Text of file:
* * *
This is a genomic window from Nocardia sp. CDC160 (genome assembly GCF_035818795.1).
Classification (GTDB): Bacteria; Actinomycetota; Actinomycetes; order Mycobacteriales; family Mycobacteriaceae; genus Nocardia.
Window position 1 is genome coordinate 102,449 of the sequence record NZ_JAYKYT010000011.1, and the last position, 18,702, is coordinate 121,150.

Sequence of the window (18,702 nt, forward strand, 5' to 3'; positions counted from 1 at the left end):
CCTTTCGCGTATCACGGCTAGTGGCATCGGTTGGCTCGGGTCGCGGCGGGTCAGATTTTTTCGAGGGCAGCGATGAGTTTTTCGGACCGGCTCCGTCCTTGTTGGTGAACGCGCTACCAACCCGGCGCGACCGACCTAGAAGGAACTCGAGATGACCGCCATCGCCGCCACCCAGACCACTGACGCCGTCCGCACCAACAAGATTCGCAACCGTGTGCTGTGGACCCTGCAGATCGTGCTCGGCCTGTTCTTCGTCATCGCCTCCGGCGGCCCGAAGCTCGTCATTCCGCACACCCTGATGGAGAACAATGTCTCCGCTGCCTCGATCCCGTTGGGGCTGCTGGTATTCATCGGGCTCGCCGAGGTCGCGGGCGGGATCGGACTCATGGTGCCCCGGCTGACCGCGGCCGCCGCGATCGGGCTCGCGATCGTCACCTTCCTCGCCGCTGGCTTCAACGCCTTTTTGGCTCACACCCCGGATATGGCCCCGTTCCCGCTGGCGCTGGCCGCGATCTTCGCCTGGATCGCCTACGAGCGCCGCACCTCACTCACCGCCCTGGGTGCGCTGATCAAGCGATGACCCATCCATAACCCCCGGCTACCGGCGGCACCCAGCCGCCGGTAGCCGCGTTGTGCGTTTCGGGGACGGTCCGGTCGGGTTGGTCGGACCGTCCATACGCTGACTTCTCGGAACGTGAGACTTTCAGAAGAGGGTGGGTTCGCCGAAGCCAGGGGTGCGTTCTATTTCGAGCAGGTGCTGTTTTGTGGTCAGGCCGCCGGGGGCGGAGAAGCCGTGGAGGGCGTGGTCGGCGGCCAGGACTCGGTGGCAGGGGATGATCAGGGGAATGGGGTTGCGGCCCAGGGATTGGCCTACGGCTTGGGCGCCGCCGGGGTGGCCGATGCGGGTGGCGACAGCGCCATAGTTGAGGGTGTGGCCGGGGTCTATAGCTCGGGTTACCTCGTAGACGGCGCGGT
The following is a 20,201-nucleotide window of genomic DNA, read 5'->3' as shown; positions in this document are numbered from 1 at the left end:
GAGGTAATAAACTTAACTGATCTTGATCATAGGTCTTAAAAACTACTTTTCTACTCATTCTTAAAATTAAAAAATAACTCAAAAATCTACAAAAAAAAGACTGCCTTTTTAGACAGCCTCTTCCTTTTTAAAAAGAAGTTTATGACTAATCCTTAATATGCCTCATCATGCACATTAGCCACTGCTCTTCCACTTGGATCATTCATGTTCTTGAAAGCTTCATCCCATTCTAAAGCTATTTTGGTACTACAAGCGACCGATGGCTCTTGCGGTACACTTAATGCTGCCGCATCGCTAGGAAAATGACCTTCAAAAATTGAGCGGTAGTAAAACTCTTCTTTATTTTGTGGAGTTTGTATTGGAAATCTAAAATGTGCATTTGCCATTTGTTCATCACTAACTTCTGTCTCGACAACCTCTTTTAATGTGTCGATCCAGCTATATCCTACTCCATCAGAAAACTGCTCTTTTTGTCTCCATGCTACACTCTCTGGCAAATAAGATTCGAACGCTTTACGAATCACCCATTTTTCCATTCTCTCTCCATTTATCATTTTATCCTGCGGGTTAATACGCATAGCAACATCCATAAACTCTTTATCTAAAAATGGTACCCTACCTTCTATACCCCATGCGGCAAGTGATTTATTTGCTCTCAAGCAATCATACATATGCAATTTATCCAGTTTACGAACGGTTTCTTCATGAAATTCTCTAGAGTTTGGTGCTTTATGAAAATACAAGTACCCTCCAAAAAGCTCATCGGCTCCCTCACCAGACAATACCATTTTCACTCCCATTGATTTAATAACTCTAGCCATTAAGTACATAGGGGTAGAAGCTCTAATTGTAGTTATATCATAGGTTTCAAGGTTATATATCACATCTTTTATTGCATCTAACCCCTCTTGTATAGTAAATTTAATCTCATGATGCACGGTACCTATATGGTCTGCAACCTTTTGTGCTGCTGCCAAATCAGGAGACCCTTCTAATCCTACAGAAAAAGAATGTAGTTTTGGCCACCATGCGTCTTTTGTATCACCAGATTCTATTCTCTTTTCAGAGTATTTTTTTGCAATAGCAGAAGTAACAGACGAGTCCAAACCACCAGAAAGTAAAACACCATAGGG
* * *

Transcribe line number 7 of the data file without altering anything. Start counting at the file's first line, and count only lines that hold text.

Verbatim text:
GAGGTAATAAACTTAACTGATCTTGATCATAGGTCTTAAAAACTACTTTTCTACTCATTCTTAAAATTAAAAAATAACTCAAAAATCTACAAAAAAAAGACTGCCTTTTTAGACAGCCTCTTCCTTTTTAAAAAGAAGTTTATGACTAATCCTTAATATGCCTCATCATGCACATTAGCCACTGCTCTTCCACTTGGATCATTCATGTTCTTGAAAGCTTCATCCCATTCTAAAGCTATTTTGGTACTACAAGCGACCGATGGCTCTTGCGGTACACTTAATGCTGCCGCATCGCTAGGAAAATGACCTTCAAAAATTGAGCGGTAGTAAAACTCTTCTTTATTTTGTGGAGTTTGTATTGGAAATCTAAAATGTGCATTTGCCATTTGTTCATCACTAACTTCTGTCTCGACAACCTCTTTTAATGTGTCGATCCAGCTATATCCTACTCCATCAGAAAACTGCTCTTTTTGTCTCCATGCTACACTCTCTGGCAAATAAGATTCGAACGCTTTACGAATCACCCATTTTTCCATTCTCTCTCCATTTATCATTTTATCCTGCGGGTTAATACGCATAGCAACATCCATAAACTCTTTATCTAAAAATGGTACCCTACCTTCTATACCCCATGCGGCAAGTGATTTATTTGCTCTCAAGCAATCATACATATGCAATTTATCCAGTTTACGAACGGTTTCTTCATGAAATTCTCTAGAGTTTGGTGCTTTATGAAAATACAAGTACCCTCCAAAAAGCTCATCGGCTCCCTCACCAGACAATACCATTTTCACTCCCATTGATTTAATAACTCTAGCCATTAAGTACATAGGGGTAGAAGCTCTAATTGTAGTTATATCATAGGTTTCAAGGTTATATATCACATCTTTTATTGCATCTAACCCCTCTTGTATAGTAAATTTAATCTCATGATGCACGGTACCTATATGGTCTGCAACCTTTTGTGCTGCTGCCAAATCAGGAGACCCTTCTAATCCTACAGAAAAAGAATGTAGTTTTGGCCACCATGCGTCTTTTGTATCACCAGATTCTATTCTCTTTTCAGAGTATTTTTTTGCAATAGCAGAAGTAACAGACGAGTCCAAACCACCAGAAAGTAAAACACCATAGGG